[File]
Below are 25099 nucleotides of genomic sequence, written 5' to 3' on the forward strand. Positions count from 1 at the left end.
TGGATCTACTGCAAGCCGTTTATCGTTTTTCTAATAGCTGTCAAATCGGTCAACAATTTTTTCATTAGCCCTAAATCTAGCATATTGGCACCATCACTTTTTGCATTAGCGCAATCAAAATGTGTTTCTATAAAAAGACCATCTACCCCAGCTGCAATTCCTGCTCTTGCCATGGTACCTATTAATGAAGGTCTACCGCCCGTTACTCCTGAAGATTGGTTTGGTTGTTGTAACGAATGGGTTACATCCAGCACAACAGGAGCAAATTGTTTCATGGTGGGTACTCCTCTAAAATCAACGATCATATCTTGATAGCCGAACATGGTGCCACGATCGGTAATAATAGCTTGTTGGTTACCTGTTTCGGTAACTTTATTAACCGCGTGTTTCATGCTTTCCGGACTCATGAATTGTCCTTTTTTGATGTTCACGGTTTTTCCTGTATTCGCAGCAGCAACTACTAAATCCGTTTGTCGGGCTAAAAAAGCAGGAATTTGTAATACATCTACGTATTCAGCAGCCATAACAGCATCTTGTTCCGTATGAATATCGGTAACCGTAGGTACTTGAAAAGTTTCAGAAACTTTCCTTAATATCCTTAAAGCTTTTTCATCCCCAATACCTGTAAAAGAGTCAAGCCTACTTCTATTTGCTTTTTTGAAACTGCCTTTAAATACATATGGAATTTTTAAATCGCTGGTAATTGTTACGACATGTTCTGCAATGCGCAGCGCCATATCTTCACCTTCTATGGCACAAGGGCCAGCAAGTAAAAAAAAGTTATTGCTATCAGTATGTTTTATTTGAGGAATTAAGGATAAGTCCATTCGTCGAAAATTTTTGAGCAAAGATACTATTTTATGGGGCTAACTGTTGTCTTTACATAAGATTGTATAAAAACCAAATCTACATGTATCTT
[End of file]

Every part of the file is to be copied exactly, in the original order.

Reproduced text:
Below are 25099 nucleotides of genomic sequence, written 5' to 3' on the forward strand. Positions count from 1 at the left end.
TGGATCTACTGCAAGCCGTTTATCGTTTTTCTAATAGCTGTCAAATCGGTCAACAATTTTTTCATTAGCCCTAAATCTAGCATATTGGCACCATCACTTTTTGCATTAGCGCAATCAAAATGTGTTTCTATAAAAAGACCATCTACCCCAGCTGCAATTCCTGCTCTTGCCATGGTACCTATTAATGAAGGTCTACCGCCCGTTACTCCTGAAGATTGGTTTGGTTGTTGTAACGAATGGGTTACATCCAGCACAACAGGAGCAAATTGTTTCATGGTGGGTACTCCTCTAAAATCAACGATCATATCTTGATAGCCGAACATGGTGCCACGATCGGTAATAATAGCTTGTTGGTTACCTGTTTCGGTAACTTTATTAACCGCGTGTTTCATGCTTTCCGGACTCATGAATTGTCCTTTTTTGATGTTCACGGTTTTTCCTGTATTCGCAGCAGCAACTACTAAATCCGTTTGTCGGGCTAAAAAAGCAGGAATTTGTAATACATCTACGTATTCAGCAGCCATAACAGCATCTTGTTCCGTATGAATATCGGTAACCGTAGGTACTTGAAAAGTTTCAGAAACTTTCCTTAATATCCTTAAAGCTTTTTCATCCCCAATACCTGTAAAAGAGTCAAGCCTACTTCTATTTGCTTTTTTGAAACTGCCTTTAAATACATATGGAATTTTTAAATCGCTGGTAATTGTTACGACATGTTCTGCAATGCGCAGCGCCATATCTTCACCTTCTATGGCACAAGGGCCAGCAAGTAAAAAAAAGTTATTGCTATCAGTATGTTTTATTTGAGGAATTAAGGATAAGTCCATTCGTCGAAAATTTTTGAGCAAAGATACTATTTTATGGGGCTAACTGTTGTCTTTACATAAGATTGTATAAAAACCAAATCTACATGTATCTT